UBC Faculty Research and Publications

Intensity of end-of-life care among children with life-threatening conditions : a national population-based observational study Widger, Kimberley; Brennenstuhl, Sarah; Nelson, Katherine E.; Seow, Hsien; Rapoport, Adam; Siden, Harold; Vadeboncoeur, Christina; Gupta, Sumit; Tanuseputro, Peter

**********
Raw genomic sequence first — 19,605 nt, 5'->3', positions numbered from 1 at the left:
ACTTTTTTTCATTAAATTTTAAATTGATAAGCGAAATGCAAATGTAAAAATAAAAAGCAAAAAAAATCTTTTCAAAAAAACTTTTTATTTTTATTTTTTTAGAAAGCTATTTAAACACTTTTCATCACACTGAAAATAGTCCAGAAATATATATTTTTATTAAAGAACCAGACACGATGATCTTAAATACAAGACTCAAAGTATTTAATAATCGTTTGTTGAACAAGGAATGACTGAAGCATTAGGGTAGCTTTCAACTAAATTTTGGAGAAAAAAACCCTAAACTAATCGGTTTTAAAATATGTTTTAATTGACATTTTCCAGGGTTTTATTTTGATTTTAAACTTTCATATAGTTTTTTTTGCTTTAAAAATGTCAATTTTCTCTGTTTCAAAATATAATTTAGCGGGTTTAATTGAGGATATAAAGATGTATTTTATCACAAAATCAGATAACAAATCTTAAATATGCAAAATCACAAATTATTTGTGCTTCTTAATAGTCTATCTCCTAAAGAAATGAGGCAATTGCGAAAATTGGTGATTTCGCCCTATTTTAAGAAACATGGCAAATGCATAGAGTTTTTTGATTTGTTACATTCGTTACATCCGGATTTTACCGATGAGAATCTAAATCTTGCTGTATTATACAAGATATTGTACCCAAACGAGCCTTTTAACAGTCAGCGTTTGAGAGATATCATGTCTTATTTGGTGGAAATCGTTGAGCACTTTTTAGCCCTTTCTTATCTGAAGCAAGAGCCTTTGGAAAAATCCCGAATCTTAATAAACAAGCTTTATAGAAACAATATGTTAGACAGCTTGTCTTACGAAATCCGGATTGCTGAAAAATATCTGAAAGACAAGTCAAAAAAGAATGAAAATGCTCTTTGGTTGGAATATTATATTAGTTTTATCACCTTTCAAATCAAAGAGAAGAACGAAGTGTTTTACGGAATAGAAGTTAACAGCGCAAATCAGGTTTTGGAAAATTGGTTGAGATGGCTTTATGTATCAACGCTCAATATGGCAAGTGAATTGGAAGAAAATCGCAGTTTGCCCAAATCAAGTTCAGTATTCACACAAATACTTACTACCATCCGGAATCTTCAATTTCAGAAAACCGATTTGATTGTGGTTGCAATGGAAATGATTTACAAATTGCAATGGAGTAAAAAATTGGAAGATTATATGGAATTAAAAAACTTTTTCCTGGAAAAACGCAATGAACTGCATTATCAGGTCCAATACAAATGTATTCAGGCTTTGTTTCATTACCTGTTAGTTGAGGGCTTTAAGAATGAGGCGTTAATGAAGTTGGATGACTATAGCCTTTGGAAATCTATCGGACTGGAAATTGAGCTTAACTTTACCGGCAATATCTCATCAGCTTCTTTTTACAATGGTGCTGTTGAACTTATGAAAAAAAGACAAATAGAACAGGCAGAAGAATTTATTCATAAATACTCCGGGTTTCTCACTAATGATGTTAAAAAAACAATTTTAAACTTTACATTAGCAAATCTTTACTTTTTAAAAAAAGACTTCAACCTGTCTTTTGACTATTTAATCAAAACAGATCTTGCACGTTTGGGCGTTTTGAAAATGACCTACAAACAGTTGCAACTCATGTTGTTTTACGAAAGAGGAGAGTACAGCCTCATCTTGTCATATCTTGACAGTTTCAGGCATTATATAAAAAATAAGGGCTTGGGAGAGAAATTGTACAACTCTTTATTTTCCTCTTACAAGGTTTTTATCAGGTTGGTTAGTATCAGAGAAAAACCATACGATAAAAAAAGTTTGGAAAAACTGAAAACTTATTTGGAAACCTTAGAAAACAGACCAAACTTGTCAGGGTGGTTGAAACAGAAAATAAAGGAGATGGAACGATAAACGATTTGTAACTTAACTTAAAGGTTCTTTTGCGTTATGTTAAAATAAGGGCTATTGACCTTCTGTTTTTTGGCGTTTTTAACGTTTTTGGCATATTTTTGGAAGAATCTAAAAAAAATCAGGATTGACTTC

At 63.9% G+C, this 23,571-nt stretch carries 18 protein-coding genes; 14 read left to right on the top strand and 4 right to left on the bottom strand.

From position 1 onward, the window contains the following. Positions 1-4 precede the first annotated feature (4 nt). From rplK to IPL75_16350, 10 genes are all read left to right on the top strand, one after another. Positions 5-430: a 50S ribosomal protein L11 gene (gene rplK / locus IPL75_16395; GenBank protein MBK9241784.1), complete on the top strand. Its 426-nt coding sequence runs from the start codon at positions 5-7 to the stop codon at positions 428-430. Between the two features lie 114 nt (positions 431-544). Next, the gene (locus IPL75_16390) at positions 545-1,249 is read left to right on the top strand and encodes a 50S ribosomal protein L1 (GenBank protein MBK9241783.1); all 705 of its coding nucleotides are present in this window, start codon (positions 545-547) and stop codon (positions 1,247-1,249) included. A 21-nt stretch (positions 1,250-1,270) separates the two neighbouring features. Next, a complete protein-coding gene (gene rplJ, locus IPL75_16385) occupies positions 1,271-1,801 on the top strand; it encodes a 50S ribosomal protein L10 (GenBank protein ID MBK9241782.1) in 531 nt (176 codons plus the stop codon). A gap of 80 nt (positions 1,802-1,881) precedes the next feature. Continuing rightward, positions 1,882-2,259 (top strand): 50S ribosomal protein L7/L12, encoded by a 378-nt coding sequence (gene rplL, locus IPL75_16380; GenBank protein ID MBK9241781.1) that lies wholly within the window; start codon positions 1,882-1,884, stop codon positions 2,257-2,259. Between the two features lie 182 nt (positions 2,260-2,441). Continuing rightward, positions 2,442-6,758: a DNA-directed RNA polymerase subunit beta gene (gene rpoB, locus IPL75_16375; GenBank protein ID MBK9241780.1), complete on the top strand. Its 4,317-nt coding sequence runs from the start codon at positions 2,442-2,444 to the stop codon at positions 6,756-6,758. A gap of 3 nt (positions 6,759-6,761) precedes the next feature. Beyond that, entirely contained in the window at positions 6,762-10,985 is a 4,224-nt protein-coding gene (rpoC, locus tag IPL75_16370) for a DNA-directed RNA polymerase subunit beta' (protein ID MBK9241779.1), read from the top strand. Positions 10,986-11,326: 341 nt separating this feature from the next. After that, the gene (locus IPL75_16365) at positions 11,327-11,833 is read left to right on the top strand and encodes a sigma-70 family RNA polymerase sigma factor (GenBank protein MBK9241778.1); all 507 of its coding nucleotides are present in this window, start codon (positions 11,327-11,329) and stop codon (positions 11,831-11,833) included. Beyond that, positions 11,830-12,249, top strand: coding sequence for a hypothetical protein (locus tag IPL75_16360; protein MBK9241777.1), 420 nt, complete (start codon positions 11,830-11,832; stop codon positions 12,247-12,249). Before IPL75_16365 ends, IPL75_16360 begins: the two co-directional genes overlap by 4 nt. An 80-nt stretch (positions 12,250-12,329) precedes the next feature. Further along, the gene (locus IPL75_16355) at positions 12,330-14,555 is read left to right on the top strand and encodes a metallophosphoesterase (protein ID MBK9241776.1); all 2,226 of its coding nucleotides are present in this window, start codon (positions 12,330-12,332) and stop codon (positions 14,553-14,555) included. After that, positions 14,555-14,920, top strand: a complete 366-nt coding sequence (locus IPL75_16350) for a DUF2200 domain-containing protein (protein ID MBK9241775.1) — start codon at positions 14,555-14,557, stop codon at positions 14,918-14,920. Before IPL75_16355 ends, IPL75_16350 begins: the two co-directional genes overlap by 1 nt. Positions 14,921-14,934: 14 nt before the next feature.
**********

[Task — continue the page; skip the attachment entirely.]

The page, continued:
Background: Children with life-threatening conditions frequently experience high intensity care at the end of life, though most of this research only focused on children with cancer. Some research suggests inequities in care provided based on age, disease type, socioeconomic status, and distance that the child lives from a tertiary hospital. We examined: 1) the prevalence of indicators of high intensity end-of-life care (e.g., hospital stays, intensive care unit [ICU] stays, death in ICU, use of cardiopulmonary resuscitation [CPR], use of mechanical ventilation) and 2) the association between demographic and diagnostic factors and each indicator for children with any life-threatening condition in Canada. Methods We conducted a population-based retrospective cohort study using linked health administrative data to examine care provided in the last 14, 30, and 90 days of life to children who died between 3 months and 19 years of age from January 1, 2008 to December 31, 2014 from any underlying life-threatening medical condition. Logistic regression was used to model the association between demographic and diagnostic variables and each indicator of high intensity end-of-life care except number of hospital days where negative binomial regression was used. Results Across 2435 child decedents, the most common diagnoses included neurology (51.1%), oncology (38.0%), and congenital illness (35.9%), with 50.9% of children having diagnoses in three or more categories. In the last 30 days of life, 42.5% (n = 1035) of the children had an ICU stay and 36.1% (n = 880) died in ICU. Children with cancer had lower odds of an ICU stay (OR = 0.47; 95% CI = 0.36–0.62) and ICU death (OR = 0.37; 95%CI = 0.28–0.50) than children with any other diagnoses. Children with 3 or more diagnoses (vs. 1 diagnosis) had higher odds of > 1 hospital stay in the last 30 days of life (OR = 2.08; 95%CI = 1.29–3.35). Living > 400 km (vs < 50 km) from a tertiary pediatric hospital was associated with higher odds of multiple hospitalizations (OR = 2.09; 95%CI = 1.33–3.33). Conclusion High intensity end of life care is prevalent in children who die from life threatening conditions, particularly those with a non-cancer diagnosis. Further research is needed to understand and identify opportunities to enhance care across disease groups.

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